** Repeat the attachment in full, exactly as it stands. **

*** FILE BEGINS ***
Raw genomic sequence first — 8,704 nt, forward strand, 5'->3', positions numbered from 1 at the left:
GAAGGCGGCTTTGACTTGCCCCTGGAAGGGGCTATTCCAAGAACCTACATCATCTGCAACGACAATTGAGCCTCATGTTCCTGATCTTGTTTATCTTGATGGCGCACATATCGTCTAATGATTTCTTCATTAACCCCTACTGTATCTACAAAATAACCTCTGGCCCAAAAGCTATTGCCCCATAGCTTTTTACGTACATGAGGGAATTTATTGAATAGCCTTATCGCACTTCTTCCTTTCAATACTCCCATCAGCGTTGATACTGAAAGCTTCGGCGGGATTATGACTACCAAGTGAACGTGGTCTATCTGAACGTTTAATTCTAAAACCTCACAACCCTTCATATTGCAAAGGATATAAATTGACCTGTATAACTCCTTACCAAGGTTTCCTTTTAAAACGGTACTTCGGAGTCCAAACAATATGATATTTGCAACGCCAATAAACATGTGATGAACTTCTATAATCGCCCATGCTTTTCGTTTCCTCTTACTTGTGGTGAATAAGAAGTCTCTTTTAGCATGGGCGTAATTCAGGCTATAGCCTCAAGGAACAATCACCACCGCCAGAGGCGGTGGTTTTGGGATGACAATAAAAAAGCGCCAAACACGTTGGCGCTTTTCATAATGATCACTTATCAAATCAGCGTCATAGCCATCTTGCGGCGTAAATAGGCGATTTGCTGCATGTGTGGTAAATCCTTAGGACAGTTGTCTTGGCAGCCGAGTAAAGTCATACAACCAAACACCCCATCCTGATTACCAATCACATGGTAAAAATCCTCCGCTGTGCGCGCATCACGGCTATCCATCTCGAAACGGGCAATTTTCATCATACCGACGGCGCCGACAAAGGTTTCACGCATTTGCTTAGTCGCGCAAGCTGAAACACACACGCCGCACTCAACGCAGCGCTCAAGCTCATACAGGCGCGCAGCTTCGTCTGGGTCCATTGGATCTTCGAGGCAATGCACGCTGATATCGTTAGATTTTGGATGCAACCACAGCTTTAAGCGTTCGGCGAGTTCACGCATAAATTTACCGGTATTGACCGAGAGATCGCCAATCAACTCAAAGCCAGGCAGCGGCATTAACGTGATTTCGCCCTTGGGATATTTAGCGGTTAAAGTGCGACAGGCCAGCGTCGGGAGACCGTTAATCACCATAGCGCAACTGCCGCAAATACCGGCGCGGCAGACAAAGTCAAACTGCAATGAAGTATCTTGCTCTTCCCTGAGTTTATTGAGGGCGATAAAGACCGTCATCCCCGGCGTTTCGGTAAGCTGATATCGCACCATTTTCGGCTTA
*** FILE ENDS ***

Raw genomic sequence first — 8,704 nt, forward strand, 5'->3', positions numbered from 1 at the left:
GAAGGCGGCTTTGACTTGCCCCTGGAAGGGGCTATTCCAAGAACCTACATCATCTGCAACGACAATTGAGCCTCATGTTCCTGATCTTGTTTATCTTGATGGCGCACATATCGTCTAATGATTTCTTCATTAACCCCTACTGTATCTACAAAATAACCTCTGGCCCAAAAGCTATTGCCCCATAGCTTTTTACGTACATGAGGGAATTTATTGAATAGCCTTATCGCACTTCTTCCTTTCAATACTCCCATCAGCGTTGATACTGAAAGCTTCGGCGGGATTATGACTACCAAGTGAACGTGGTCTATCTGAACGTTTAATTCTAAAACCTCACAACCCTTCATATTGCAAAGGATATAAATTGACCTGTATAACTCCTTACCAAGGTTTCCTTTTAAAACGGTACTTCGGAGTCCAAACAATATGATATTTGCAACGCCAATAAACATGTGATGAACTTCTATAATCGCCCATGCTTTTCGTTTCCTCTTACTTGTGGTGAATAAGAAGTCTCTTTTAGCATGGGCGTAATTCAGGCTATAGCCTCAAGGAACAATCACCACCGCCAGAGGCGGTGGTTTTGGGATGACAATAAAAAAGCGCCAAACACGTTGGCGCTTTTCATAATGATCACTTATCAAATCAGCGTCATAGCCATCTTGCGGCGTAAATAGGCGATTTGCTGCATGTGTGGTAAATCCTTAGGACAGTTGTCTTGGCAGCCGAGTAAAGTCATACAACCAAACACCCCATCCTGATTACCAATCACATGGTAAAAATCCTCCGCTGTGCGCGCATCACGGCTATCCATCTCGAAACGGGCAATTTTCATCATACCGACGGCGCCGACAAAGGTTTCACGCATTTGCTTAGTCGCGCAAGCTGAAACACACACGCCGCACTCAACGCAGCGCTCAAGCTCATACAGGCGCGCAGCTTCGTCTGGGTCCATTGGATCTTCGAGGCAATGCACGCTGATATCGTTAGATTTTGGATGCAACCACAGCTTTAAGCGTTCGGCGAGTTCACGCATAAATTTACCGGTATTGACCGAGAGATCGCCAATCAACTCAAAGCCAGGCAGCGGCATTAACGTGATTTCGCCCTTGGGATATTTAGCGGTTAAAGTGCGACAGGCCAGCGTCGGGAGACCGTTAATCACCATAGCGCAACTGCCGCAAATACCGGCGCGGCAGACAAAGTCAAACTGCAATGAAGTATCTTGCTCTTCCCTGAGTTTATTGAGGGCGATAAAGACCGTCATCCCCGGCGTTTCGGTAAGCTGATATCGCACCATTTTCGGCTTA